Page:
Buying makeup at the dollar store isn’t for everyone, but I’ve always had an odd fascination with dollar stores ever since I found a beautiful gold eye shadow near a rack of scented candles. Every makeup artist I’ve watched on TV agrees that if you’re going to experiment with teal and tangerine, it’s best to start at the 99-cent level. Follow this guide on what to stock up on, and what to avoid at all costs, when buying makeup at the dollar store.
Buying makeup at the dollar store should start with loose powders because those have the longest shelf life of any makeup. Look out for bronzers, eye shadows, and pressed powder blushes because those will crumble if broken. You can usually see through the containers, but if not, hold the package to your ear and shake it gently to see if it’s broken.
Made up of 95 percent wax, most lipsticks start having a pungent smell after three years. Shun sticks with evident beading, sweating, or a dried-out look – and be sure tubes are displayed away from windows or hot lights, which can render the lipstick useless. Lip gloss is a better wager, as long as the safety seal is unbroken and the tube is clear so you can accurately see what shade you are getting.
If dermatologists could have their way, liquid foundation would be forbidden from discount stores. Without opening the foundation, there’s no way to tell if a bottle has dried out or become putrid. Cream-to-powder formulas are slightly better since they are comprised of less oil, but in time they can shrivel from the sides of the pan.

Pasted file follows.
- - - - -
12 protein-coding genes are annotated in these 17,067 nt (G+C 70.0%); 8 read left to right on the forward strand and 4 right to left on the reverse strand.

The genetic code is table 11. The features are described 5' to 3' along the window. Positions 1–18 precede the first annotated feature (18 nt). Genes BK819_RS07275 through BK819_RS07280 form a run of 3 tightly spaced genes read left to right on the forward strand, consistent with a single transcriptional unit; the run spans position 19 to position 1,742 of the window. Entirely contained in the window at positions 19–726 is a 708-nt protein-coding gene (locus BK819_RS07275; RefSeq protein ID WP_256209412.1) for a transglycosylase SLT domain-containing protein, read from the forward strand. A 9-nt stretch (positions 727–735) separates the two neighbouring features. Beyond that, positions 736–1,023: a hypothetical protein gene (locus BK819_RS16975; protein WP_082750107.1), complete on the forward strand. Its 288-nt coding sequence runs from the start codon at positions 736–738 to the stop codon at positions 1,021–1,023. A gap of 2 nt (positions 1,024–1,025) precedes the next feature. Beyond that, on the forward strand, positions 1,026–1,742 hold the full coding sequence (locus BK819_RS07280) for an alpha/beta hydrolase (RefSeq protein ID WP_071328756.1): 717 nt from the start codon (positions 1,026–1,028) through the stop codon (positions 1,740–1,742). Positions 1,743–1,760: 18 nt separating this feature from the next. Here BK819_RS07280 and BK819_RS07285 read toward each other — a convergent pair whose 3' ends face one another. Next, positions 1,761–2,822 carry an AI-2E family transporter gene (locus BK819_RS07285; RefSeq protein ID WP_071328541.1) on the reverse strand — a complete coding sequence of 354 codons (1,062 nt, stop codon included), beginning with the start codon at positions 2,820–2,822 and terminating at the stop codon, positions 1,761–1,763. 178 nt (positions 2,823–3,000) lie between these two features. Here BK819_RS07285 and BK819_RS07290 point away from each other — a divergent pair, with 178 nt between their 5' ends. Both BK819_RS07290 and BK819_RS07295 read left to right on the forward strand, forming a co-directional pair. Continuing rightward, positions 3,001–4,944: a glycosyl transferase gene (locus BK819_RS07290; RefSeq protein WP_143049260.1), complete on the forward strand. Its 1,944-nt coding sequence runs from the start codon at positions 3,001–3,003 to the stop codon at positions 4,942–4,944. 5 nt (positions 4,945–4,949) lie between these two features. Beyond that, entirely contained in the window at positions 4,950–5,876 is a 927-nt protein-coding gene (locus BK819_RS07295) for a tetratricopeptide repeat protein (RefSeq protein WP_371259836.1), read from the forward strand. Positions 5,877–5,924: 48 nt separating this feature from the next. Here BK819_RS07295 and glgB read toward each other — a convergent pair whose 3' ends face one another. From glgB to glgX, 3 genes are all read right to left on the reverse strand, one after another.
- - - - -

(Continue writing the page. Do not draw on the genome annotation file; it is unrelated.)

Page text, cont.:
Eye and lip liners in plastic tubes often hold silicone, which tends to lose moisture rapidly. Wooden pencils are normally fine if they’re sealed and the point looks sharp. As further protection, sharpen the pencil before the first use.
You might want to avoid these. You don’t know the expiration date on these so you might end up getting a really old one and once makeup is opened it can be pretty hard to return it. Shelf life on mascaras are about 4 months so be aware that the make up at dollar stores are old and this is one product you shouldn’t purchase.
Cheap sponges are too absorbent and tend to pull up makeup, but giant bags of cotton balls and pads are an awesome bargain; just check the label to be certain they are 100 percent cotton. Makeup artists stay far away from cheap lash curlers for the reason that a misaligned pad can yank out lashes, and tweezers because they tend not to grab hair well, or tug painfully on skin.
The shelf life of a nail polish is twelve months. Thankfully nail polishes are never sealed so we can always open them and see if they are still good. I am a huge nail polish person so when I’m thinking about trying a new color, out I go to the dollar store. If you’re into crazy nail art, the dollar stores also sell nail polishes with the fine brushes for creating designs. Sometimes I’ll even find those nail decorations like stickers and studs, which is a huge steal for trying something that crazy on your nails and not having to spend a fortune.
I love shopping for purple eye liner and bright eye shadows when I’m feeling daring, and knowing that they’ll be inexpensive is like a treat for me. Do you buy your makeup at dollar stores? If you do, what are your favorite products and where do you get them?
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